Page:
Categories: Books, English, Science Fiction

Math for fun.

July 7, 2011 2 comments

(2011-07-10: Fixed a few spelling errors and a maths error: of course the short edge is half the hypotenuse, not half the long edge)

Given that the subjects of this post are usually in English, it is time again for an English blog post. This time it’s about math and Role-Playing Games.

I recently acquired the Core Rulebook of Traveller, specifically the new Mongoose edition, because I am still looking for an entertaining SF system. Traveller looks like it might fit the bill, so I’m familiarising myself with the rules and starting to do some design work for a one-shot adventure to run, to see if it works out OK in actual play.

The nice thing about Traveller is that it gives you a lot of tools to create your own setting. The starting point is the sub-sector map, where you draw out your worlds and their features and relations.

Now, this is a hex map, and I had been looking for some time for Linux tools to create hex maps. Unfortunately, they are rather thin on the ground. So why not do it myself? Using the Traveller rules, I could create a sub-sector with worlds, bases, starports and trade routes fully automatically, and with a bit more effort I could even draw up the map automatically, since the Traveller map symbols are standardised.

So here’s the first snag: I haven’t done any trigonometry since my school days, which is a long way in the past, and I wasn’t good in the subject to begin with. So, the first step is to find out how to calculate the size and position of a regular hexagon in a Cartesian space.

Turns out this is rather simple. See the diagram for illustrations: for a hexagon with edges of length a, the distance from the origin (the centre of the hexagon) to a vertex is a. The distance from the intersection with the edge and the nearest vertex is, of course, b=a/2 (the segments to the vertex and to the edge form a right triangle with angle 60∘, therefore the short edge is 1/2 the hypotenuse), and the distance from the origin to the centre of an edge is c=a*sin(60∘). Knowing that, we can calculate the x/y coordinates of every vertex (code example).

After that, the Cairo toolkit gives us the tools to draw a hexagon. First we use the move_to method to move to the first vertex, and then we just iterate over the list of vertices and do a line-to to the next vertex, ending with a close-path call to draw the line from the last vertex back to the first one. Of course, we have to do a bit of translation to transform the normal Cartesian coordinates into a page-oriented axis system with the origin at the top left and the positive direction of the y-axis downwards.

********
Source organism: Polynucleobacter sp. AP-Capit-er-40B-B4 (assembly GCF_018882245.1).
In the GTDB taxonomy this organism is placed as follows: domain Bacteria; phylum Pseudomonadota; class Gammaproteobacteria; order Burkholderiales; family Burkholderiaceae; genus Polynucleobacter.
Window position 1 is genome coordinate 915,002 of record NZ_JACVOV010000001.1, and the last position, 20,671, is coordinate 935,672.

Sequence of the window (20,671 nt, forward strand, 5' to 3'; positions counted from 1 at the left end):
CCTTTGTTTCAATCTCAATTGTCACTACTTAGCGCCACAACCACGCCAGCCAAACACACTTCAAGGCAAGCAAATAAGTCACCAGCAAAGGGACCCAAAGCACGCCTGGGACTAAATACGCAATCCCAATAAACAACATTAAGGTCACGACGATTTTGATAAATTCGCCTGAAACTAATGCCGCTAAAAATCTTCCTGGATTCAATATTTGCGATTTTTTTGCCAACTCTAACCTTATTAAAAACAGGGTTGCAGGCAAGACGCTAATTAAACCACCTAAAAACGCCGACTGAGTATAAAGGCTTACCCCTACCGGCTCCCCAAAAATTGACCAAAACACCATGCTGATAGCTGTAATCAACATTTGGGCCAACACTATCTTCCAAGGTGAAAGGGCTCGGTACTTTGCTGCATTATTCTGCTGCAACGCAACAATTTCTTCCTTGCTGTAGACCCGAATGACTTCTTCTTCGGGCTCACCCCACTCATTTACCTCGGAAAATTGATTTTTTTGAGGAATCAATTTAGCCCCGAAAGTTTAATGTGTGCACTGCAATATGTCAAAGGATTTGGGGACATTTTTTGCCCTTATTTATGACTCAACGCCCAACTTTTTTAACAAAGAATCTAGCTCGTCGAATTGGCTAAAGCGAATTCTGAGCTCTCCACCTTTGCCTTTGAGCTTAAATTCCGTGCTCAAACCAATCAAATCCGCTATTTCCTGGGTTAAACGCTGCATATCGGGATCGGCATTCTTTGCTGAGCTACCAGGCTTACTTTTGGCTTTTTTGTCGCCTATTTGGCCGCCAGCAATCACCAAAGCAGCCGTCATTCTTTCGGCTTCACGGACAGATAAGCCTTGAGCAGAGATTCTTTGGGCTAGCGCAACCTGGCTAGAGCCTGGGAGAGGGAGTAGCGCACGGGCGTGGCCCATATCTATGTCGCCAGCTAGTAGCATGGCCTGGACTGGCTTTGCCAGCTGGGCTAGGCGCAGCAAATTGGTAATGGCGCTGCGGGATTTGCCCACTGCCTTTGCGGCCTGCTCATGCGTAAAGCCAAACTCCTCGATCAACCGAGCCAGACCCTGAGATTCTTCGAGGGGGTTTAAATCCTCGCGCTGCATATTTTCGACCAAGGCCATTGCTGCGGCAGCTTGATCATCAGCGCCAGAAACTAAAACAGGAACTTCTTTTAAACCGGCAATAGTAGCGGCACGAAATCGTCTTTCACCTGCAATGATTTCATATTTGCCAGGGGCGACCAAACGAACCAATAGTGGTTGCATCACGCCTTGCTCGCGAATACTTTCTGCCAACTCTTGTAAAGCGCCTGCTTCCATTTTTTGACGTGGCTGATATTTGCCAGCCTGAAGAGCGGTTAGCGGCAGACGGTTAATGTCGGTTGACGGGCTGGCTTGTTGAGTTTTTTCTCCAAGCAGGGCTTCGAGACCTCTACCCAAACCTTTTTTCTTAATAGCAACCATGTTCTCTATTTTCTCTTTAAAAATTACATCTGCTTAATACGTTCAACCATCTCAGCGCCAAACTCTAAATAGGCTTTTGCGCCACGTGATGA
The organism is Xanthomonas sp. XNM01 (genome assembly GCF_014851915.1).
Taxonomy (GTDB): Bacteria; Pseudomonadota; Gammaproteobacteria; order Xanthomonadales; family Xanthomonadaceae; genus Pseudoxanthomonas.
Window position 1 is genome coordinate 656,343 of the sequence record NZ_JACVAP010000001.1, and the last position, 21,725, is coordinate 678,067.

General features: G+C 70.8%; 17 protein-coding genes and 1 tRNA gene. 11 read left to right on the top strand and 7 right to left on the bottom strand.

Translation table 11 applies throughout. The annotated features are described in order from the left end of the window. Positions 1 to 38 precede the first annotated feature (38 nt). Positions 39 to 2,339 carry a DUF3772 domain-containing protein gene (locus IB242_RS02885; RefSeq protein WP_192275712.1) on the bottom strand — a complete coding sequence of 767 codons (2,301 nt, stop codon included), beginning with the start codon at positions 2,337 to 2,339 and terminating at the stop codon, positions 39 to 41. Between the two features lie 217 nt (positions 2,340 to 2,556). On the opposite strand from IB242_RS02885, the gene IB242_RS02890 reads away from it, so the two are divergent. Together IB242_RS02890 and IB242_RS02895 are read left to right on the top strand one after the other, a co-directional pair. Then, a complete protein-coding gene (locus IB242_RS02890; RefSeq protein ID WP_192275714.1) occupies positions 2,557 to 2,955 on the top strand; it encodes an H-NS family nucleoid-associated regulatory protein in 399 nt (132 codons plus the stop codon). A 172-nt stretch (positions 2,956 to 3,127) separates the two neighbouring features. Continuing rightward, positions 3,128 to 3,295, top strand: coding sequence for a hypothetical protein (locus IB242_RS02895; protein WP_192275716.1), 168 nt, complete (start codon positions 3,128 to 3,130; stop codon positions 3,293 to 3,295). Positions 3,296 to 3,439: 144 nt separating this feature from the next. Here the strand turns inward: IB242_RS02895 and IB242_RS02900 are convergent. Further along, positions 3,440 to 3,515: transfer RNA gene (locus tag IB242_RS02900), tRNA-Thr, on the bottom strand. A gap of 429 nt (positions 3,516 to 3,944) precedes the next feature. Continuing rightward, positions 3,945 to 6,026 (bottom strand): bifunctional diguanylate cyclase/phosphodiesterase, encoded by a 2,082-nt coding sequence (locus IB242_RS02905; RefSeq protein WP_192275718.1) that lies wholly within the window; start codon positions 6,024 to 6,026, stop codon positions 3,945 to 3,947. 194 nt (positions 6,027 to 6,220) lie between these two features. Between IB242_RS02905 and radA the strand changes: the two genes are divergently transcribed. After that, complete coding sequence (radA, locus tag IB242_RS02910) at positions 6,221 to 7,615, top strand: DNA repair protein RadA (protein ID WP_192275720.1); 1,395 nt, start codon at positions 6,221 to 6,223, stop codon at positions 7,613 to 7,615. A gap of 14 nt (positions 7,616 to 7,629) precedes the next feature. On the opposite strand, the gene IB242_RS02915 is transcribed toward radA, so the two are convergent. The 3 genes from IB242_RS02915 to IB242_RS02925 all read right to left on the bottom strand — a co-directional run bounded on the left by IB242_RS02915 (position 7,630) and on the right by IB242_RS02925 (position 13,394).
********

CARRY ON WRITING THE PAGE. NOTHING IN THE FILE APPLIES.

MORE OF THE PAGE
All that remains is to calculate how big the hexes are going to be on the page. Since the odd hex-columns are 2a wide and the even columns are offset and only 1a wide, the total width will be (1.5*(number of columns)+1)*a, and the total height will be (2*(number of rows)+1)*c. If we don’t mind the last column to be cut into half-hexes, we can drop the +1. Solve for a, and you have the optimum edge length.

Now it’s only a matter of iterating over the row and column numbers, calculating the origin for every hex based on the row/column coordinate, calculating the vertices as above, and then drawing the hexagon. Voila: 1 empty map to go.

I hope this was clear.

Categories: English, Games, Role Playing

The Most Dangerous Enemy 11: The Enemy at the Gate

May 10, 2011 Comments off

This is a neat little interlude chapter, wherein Bungay quotes a reporter giving an eyewitness account of a dogfight and the subsequent reactions from the public.

It works to give us a whiff of period atmosphere, but that’s all it does.

Neat, but could have been cut with no loss at all.

The Most Dangerous Enemy 10: The Defenders

April 13, 2011 Comments off

Faster than a speeding bullet! Able to leap tall buildings in a single bound! Is it a bird? Is it an aeroplane? NO! It’s Keith Park!

‘The Defenders’ is dedicated to the major personnel fighting the battle on the British end: Hugh Dowding and his immediate subordinates Keith Park, Trafford Leigh-Mallory, Richard Saul and Quintin Brand.

Air Marshall Hugh Dowding

Dowding gets comparatively little attention. Bungay does dwell on the shabby treatment he received, especially regarding the constantly moving date of his retirement. The manner of his actual retirement is treated without the usual drama other writers engage in, that of calling it a palace coup by Air Vice Marshal Sholto Douglas in concert with Leigh-Mallory. This, as we shall see, is merely a minor sop to the opposition.

Air Vice-Marshall Keith Park